Cohen told Finance Ministry officials during a closed session in Jerusalem that Israel was keeping a close watch on the situation in Iran, not only from abroad, but also from within the Islamic Republic.
"We have eyes and ears, even inside Iran," he said, without specifying.
Commenting on the recent wave of anti-government protests in Iran that started on December 28, 2017, Cohen said that while he did not believe the unrest was likely to topple the regime, he would be "very happy to see a social revolution" in the country.
"I would, of course, be very happy to see a social revolution in Iran," Cohen said. "That's something that could perhaps happen in the future."
The Mossad chief admitted that Iran's economy has improved since the signing of the nuclear agreement with the US and other countries in 2015, but claimed that it has't significantly affected the lives of Iranian citizens and therefore they have taken to the streets to protest against unemployment, poverty, and the rising cost of living, as well as the policies of the country's government.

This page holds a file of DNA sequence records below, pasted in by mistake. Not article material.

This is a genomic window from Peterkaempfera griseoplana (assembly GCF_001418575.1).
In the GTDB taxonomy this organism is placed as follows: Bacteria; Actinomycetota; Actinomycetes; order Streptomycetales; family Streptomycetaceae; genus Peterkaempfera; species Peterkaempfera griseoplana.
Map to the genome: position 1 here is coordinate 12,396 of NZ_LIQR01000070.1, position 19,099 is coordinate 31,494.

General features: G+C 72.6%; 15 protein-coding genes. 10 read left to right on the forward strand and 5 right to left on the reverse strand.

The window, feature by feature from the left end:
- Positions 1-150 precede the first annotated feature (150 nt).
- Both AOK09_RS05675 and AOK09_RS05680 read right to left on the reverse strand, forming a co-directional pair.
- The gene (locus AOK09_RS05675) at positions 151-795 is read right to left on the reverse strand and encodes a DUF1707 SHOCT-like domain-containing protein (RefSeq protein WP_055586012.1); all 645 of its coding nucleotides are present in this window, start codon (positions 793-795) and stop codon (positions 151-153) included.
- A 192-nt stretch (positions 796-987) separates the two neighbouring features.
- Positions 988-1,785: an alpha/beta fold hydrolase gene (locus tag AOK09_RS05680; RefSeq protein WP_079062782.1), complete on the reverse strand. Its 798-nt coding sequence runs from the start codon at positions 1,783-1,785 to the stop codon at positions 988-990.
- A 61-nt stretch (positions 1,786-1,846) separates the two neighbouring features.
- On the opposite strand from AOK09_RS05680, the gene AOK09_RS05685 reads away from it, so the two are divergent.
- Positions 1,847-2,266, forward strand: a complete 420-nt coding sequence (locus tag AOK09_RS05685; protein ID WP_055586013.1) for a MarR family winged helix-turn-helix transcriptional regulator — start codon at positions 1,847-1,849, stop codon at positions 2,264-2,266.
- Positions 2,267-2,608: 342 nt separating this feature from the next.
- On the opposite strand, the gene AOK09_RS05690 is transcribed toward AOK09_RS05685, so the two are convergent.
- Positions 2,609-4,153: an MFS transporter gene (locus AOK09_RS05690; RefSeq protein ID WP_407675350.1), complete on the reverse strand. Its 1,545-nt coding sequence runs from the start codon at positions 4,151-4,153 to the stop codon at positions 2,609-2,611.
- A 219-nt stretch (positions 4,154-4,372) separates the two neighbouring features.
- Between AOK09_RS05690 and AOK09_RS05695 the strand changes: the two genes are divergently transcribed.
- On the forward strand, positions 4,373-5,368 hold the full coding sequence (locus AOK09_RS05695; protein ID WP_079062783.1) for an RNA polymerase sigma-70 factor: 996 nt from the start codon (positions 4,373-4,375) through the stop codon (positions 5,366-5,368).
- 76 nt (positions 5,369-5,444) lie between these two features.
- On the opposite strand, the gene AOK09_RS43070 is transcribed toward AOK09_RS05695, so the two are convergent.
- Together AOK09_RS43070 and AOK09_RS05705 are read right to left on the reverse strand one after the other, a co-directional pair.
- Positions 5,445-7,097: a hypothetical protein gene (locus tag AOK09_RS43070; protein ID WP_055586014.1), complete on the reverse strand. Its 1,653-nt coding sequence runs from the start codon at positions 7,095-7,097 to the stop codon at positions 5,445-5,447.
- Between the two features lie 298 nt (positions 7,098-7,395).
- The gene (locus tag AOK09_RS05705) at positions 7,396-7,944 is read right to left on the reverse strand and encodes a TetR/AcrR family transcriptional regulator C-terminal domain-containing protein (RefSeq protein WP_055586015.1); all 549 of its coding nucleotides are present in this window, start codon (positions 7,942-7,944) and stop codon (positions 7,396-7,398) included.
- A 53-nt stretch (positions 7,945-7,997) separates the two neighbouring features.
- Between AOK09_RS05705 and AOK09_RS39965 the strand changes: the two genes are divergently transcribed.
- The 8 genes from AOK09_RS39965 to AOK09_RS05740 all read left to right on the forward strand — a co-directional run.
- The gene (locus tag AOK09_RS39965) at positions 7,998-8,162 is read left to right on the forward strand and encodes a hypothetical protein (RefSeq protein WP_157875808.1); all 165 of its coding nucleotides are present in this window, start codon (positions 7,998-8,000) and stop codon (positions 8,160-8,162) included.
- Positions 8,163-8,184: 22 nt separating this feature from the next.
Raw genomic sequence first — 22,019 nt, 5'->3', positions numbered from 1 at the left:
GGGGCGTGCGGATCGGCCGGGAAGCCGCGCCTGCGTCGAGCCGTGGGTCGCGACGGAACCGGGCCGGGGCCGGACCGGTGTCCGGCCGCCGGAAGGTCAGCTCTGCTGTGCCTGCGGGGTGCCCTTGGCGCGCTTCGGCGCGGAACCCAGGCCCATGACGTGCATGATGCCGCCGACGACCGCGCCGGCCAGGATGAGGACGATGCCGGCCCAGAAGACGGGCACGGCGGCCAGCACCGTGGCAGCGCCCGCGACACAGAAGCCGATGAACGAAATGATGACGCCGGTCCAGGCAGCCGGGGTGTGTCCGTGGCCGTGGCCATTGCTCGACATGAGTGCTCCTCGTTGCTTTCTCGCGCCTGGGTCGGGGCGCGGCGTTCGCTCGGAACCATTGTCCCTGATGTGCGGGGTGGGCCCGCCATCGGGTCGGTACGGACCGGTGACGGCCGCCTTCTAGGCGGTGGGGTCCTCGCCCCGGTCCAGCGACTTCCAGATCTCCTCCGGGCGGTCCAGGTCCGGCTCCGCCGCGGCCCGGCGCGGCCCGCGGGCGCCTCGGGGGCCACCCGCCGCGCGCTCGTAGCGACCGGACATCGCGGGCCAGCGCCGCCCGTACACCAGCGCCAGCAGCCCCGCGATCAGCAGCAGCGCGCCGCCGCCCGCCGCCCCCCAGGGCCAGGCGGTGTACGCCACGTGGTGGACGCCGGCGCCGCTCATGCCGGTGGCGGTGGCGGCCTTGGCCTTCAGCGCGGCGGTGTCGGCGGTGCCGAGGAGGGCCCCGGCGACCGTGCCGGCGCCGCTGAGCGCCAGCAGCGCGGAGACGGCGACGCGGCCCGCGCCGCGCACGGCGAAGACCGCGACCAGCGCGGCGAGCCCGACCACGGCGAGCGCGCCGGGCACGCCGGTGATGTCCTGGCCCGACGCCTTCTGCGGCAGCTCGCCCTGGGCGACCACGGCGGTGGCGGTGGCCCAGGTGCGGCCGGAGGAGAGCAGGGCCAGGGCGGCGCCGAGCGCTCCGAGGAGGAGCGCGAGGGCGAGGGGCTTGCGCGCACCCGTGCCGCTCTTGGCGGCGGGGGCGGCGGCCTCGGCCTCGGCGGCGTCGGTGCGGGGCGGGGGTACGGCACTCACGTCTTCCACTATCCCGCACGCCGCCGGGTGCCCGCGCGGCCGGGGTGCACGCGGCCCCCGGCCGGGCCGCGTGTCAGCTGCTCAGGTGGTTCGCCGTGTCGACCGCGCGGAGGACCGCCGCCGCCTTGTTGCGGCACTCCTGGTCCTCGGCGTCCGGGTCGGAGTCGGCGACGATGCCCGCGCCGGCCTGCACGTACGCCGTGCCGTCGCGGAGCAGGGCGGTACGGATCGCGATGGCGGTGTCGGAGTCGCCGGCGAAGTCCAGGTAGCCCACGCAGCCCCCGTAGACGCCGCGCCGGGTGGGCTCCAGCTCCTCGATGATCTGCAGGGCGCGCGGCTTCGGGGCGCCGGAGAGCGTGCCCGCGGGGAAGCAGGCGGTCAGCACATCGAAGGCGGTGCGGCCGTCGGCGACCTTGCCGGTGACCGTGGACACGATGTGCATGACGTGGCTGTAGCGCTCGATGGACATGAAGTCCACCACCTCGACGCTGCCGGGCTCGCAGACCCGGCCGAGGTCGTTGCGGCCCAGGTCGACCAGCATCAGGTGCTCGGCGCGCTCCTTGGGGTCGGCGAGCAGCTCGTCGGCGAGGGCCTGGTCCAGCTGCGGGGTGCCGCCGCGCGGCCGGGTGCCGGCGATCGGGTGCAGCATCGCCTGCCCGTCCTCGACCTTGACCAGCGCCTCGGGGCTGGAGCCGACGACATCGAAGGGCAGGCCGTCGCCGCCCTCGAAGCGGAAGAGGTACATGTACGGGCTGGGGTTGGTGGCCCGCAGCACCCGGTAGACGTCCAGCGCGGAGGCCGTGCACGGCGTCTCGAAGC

"This reality is pushing people out into the streets, but one must temper expectations," Cohen said.
Meanwhile, Iranian authorities accused foreign countries, including the United States and Israel, of trying to destabilize the situation in Iran, saying that evidence provided by intelligence showed "there has been a triangle pattern activating these events".
Cohen's comments also come two months after an alleged Mossad agent was sentenced to death in Iran, after being found guilty of involvement in a string of assassinations of Iran's nuclear scientists, according to prosecutors.